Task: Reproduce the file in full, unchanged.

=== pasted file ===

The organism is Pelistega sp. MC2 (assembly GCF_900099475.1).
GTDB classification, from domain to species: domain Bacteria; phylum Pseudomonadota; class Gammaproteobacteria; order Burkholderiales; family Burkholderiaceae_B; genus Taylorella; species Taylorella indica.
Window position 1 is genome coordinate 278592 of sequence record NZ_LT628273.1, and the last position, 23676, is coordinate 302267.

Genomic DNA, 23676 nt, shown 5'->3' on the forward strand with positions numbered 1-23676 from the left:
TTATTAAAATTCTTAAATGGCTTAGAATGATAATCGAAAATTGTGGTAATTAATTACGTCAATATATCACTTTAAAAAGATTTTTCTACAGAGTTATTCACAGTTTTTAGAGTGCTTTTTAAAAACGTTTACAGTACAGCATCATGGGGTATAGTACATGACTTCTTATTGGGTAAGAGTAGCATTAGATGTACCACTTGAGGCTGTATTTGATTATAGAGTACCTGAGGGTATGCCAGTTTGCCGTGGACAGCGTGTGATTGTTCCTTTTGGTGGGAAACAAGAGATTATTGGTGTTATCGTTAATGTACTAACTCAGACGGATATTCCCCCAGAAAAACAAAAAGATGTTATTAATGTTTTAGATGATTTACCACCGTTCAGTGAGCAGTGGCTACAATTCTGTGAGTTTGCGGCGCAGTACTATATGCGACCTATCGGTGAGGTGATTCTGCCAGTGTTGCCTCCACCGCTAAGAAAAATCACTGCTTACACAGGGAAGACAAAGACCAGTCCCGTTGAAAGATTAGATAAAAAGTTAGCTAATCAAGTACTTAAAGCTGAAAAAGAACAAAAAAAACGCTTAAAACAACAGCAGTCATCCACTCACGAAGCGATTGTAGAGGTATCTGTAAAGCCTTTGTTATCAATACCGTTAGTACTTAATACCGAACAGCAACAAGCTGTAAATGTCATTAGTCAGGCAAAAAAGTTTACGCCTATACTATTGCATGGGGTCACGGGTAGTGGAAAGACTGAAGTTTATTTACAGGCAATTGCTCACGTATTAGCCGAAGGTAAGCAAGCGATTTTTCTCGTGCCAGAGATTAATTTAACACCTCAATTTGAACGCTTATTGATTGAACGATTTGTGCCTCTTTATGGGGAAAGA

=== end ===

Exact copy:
The organism is Pelistega sp. MC2 (assembly GCF_900099475.1).
GTDB classification, from domain to species: domain Bacteria; phylum Pseudomonadota; class Gammaproteobacteria; order Burkholderiales; family Burkholderiaceae_B; genus Taylorella; species Taylorella indica.
Window position 1 is genome coordinate 278592 of sequence record NZ_LT628273.1, and the last position, 23676, is coordinate 302267.

Genomic DNA, 23676 nt, shown 5'->3' on the forward strand with positions numbered 1-23676 from the left:
TTATTAAAATTCTTAAATGGCTTAGAATGATAATCGAAAATTGTGGTAATTAATTACGTCAATATATCACTTTAAAAAGATTTTTCTACAGAGTTATTCACAGTTTTTAGAGTGCTTTTTAAAAACGTTTACAGTACAGCATCATGGGGTATAGTACATGACTTCTTATTGGGTAAGAGTAGCATTAGATGTACCACTTGAGGCTGTATTTGATTATAGAGTACCTGAGGGTATGCCAGTTTGCCGTGGACAGCGTGTGATTGTTCCTTTTGGTGGGAAACAAGAGATTATTGGTGTTATCGTTAATGTACTAACTCAGACGGATATTCCCCCAGAAAAACAAAAAGATGTTATTAATGTTTTAGATGATTTACCACCGTTCAGTGAGCAGTGGCTACAATTCTGTGAGTTTGCGGCGCAGTACTATATGCGACCTATCGGTGAGGTGATTCTGCCAGTGTTGCCTCCACCGCTAAGAAAAATCACTGCTTACACAGGGAAGACAAAGACCAGTCCCGTTGAAAGATTAGATAAAAAGTTAGCTAATCAAGTACTTAAAGCTGAAAAAGAACAAAAAAAACGCTTAAAACAACAGCAGTCATCCACTCACGAAGCGATTGTAGAGGTATCTGTAAAGCCTTTGTTATCAATACCGTTAGTACTTAATACCGAACAGCAACAAGCTGTAAATGTCATTAGTCAGGCAAAAAAGTTTACGCCTATACTATTGCATGGGGTCACGGGTAGTGGAAAGACTGAAGTTTATTTACAGGCAATTGCTCACGTATTAGCCGAAGGTAAGCAAGCGATTTTTCTCGTGCCAGAGATTAATTTAACACCTCAATTTGAACGCTTATTGATTGAACGATTTGTGCCTCTTTATGGGGAAAGA